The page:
Tuesday, August 16, 2016

Wight Snow II: Nobility

To know the truth of a story, one must return to the root of events...

For the coastal city of Meirport, more politics, power and money trade hands behind closed doors than the unwitting common folk may ever know. Travelling as an Ambassador of the sovereign's inland nation, Lady Erys Wynthae stands at the heart of such matters, yet powers beyond the reach of mortal hands are already afoot. Played for a pawn in the schemes of others and stripped of all possession, the Lady will alone find but one escape from a future of slavery at the hand of nobility beyond any she has ever known.

Before the day is done, Lady Erys Wynthae will welcome the very beginning of events that will see the coastal city brought to its knees.

Wight Snow is a really fun concept and grounds for me to work from. Zombie apocalypse and survival horror are common, very popular concepts that often follow a pretty standard fomula, often keeping the source and antagonist a point of mystery. It works, there's no doubting that, but one thing I've found I always really like is having more of that side, the interaction and methods from the darker side of things.

Calling back as far as the first volumes of Daemonique, it's no secret I'm a fan of darker fantasy and enjoy tales told through what may be considered the evil antagonist's world. Wight Snow II: Nobility somewhat follows that trend from the first Daemonique volumes of starting the second volume leading in from a different perspective and world before converging on the present - but here it's much more prevalent.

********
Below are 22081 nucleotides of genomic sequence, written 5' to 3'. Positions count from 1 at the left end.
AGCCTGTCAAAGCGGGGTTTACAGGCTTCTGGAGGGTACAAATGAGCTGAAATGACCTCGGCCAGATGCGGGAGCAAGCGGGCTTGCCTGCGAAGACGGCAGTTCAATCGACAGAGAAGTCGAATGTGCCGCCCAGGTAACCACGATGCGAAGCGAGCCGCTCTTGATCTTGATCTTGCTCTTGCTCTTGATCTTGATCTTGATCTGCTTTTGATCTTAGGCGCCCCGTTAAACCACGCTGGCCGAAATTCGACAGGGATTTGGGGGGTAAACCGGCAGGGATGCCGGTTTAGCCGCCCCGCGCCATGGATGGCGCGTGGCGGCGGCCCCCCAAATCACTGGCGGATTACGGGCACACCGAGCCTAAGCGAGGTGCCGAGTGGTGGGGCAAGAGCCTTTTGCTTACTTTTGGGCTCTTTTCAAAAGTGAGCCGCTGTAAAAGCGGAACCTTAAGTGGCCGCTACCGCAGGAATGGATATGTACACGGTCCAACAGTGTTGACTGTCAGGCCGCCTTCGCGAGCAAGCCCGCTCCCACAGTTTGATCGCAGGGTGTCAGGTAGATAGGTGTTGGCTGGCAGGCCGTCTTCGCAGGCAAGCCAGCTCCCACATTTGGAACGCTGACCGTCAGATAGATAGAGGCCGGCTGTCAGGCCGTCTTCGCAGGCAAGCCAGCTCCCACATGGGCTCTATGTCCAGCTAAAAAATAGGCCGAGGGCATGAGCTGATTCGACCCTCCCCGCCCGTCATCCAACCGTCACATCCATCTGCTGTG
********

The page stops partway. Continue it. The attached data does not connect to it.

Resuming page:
Here, we're going all the way back to the first fateful day, before Julia fell ill and went unawares of the city's changing fate. There's good reason to, as the cast and machinations for what befalls Meirport are big and interesting. The survival horror type scene and a contagion that turns the populace into effectively mindless ghouls bent on a more carnal hunger is good, but looking at it unfurl from the seat of power is also good, and something I really wanted to do.

While there's threat of pulling back the Wizard of Oz's curtain, there's still a lot of power, mystery and intrigue you can develop from here, and it becomes a different sort of beast to that standard routine, and it's no less sexually charged. Writing all this I almost forget it's an erotic work and I need to make a point of that, but beyond the basics, it absolutely gives a great range for erotic acts. 

In Nobility, the focus mainly on BDSM and slavery. Meirport is a place of power and independent trade, which inevitably attracts other powers in time of unrest and strife. It's all about the movement of nobles, of how quickly power can be gained and stripped away and what truly counts as nobility. It sets up the ground work of how and a little of why the city turns into what it later becomes, and plays with bending the concept of good and evil or us and them.

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